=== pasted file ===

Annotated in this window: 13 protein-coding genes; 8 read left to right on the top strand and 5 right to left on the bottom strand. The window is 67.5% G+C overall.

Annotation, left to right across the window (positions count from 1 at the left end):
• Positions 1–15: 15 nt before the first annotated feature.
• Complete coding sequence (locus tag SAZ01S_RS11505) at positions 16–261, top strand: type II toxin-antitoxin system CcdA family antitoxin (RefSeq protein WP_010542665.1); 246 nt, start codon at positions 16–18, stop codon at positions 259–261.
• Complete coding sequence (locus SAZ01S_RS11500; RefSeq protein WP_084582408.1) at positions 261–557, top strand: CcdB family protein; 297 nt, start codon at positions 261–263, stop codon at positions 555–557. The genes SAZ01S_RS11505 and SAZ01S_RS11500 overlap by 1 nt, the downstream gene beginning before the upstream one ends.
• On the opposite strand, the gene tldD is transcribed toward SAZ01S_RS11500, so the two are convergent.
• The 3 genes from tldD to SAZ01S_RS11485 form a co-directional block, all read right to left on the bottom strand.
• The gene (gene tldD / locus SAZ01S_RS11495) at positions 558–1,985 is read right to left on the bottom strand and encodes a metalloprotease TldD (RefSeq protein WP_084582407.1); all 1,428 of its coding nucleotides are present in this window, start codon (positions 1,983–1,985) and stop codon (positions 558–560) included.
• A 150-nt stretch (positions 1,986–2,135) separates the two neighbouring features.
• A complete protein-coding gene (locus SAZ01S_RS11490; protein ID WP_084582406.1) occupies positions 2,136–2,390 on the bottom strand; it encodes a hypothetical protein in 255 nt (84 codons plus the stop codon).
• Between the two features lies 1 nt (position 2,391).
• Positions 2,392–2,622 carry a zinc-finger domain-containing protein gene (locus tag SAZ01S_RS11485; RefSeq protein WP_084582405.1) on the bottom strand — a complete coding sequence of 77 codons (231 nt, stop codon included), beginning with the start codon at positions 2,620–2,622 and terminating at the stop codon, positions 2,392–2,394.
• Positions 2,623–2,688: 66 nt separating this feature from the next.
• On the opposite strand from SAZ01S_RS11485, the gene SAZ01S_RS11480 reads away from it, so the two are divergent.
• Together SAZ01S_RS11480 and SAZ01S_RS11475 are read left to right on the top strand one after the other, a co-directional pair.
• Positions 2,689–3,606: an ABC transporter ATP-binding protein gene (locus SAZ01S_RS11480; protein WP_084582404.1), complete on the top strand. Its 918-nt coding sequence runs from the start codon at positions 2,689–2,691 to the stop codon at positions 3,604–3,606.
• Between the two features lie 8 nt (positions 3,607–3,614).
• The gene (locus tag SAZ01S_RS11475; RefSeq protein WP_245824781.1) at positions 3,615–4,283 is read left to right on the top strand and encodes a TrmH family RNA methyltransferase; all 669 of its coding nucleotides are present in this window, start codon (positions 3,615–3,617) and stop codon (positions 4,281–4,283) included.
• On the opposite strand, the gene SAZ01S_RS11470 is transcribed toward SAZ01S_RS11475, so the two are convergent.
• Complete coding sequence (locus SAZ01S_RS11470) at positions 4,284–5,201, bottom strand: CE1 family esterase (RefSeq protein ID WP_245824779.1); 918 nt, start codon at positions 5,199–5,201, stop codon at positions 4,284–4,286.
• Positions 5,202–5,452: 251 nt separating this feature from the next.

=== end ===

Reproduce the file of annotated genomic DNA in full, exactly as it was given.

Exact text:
Annotated in this window: 13 protein-coding genes; 8 read left to right on the top strand and 5 right to left on the bottom strand. The window is 67.5% G+C overall.

Annotation, left to right across the window (positions count from 1 at the left end):
• Positions 1–15: 15 nt before the first annotated feature.
• Complete coding sequence (locus tag SAZ01S_RS11505) at positions 16–261, top strand: type II toxin-antitoxin system CcdA family antitoxin (RefSeq protein WP_010542665.1); 246 nt, start codon at positions 16–18, stop codon at positions 259–261.
• Complete coding sequence (locus SAZ01S_RS11500; RefSeq protein WP_084582408.1) at positions 261–557, top strand: CcdB family protein; 297 nt, start codon at positions 261–263, stop codon at positions 555–557. The genes SAZ01S_RS11505 and SAZ01S_RS11500 overlap by 1 nt, the downstream gene beginning before the upstream one ends.
• On the opposite strand, the gene tldD is transcribed toward SAZ01S_RS11500, so the two are convergent.
• The 3 genes from tldD to SAZ01S_RS11485 form a co-directional block, all read right to left on the bottom strand.
• The gene (gene tldD / locus SAZ01S_RS11495) at positions 558–1,985 is read right to left on the bottom strand and encodes a metalloprotease TldD (RefSeq protein WP_084582407.1); all 1,428 of its coding nucleotides are present in this window, start codon (positions 1,983–1,985) and stop codon (positions 558–560) included.
• A 150-nt stretch (positions 1,986–2,135) separates the two neighbouring features.
• A complete protein-coding gene (locus SAZ01S_RS11490; protein ID WP_084582406.1) occupies positions 2,136–2,390 on the bottom strand; it encodes a hypothetical protein in 255 nt (84 codons plus the stop codon).
• Between the two features lies 1 nt (position 2,391).
• Positions 2,392–2,622 carry a zinc-finger domain-containing protein gene (locus tag SAZ01S_RS11485; RefSeq protein WP_084582405.1) on the bottom strand — a complete coding sequence of 77 codons (231 nt, stop codon included), beginning with the start codon at positions 2,620–2,622 and terminating at the stop codon, positions 2,392–2,394.
• Positions 2,623–2,688: 66 nt separating this feature from the next.
• On the opposite strand from SAZ01S_RS11485, the gene SAZ01S_RS11480 reads away from it, so the two are divergent.
• Together SAZ01S_RS11480 and SAZ01S_RS11475 are read left to right on the top strand one after the other, a co-directional pair.
• Positions 2,689–3,606: an ABC transporter ATP-binding protein gene (locus SAZ01S_RS11480; protein WP_084582404.1), complete on the top strand. Its 918-nt coding sequence runs from the start codon at positions 2,689–2,691 to the stop codon at positions 3,604–3,606.
• Between the two features lie 8 nt (positions 3,607–3,614).
• The gene (locus tag SAZ01S_RS11475; RefSeq protein WP_245824781.1) at positions 3,615–4,283 is read left to right on the top strand and encodes a TrmH family RNA methyltransferase; all 669 of its coding nucleotides are present in this window, start codon (positions 3,615–3,617) and stop codon (positions 4,281–4,283) included.
• On the opposite strand, the gene SAZ01S_RS11470 is transcribed toward SAZ01S_RS11475, so the two are convergent.
• Complete coding sequence (locus SAZ01S_RS11470) at positions 4,284–5,201, bottom strand: CE1 family esterase (RefSeq protein ID WP_245824779.1); 918 nt, start codon at positions 5,199–5,201, stop codon at positions 4,284–4,286.
• Positions 5,202–5,452: 251 nt separating this feature from the next.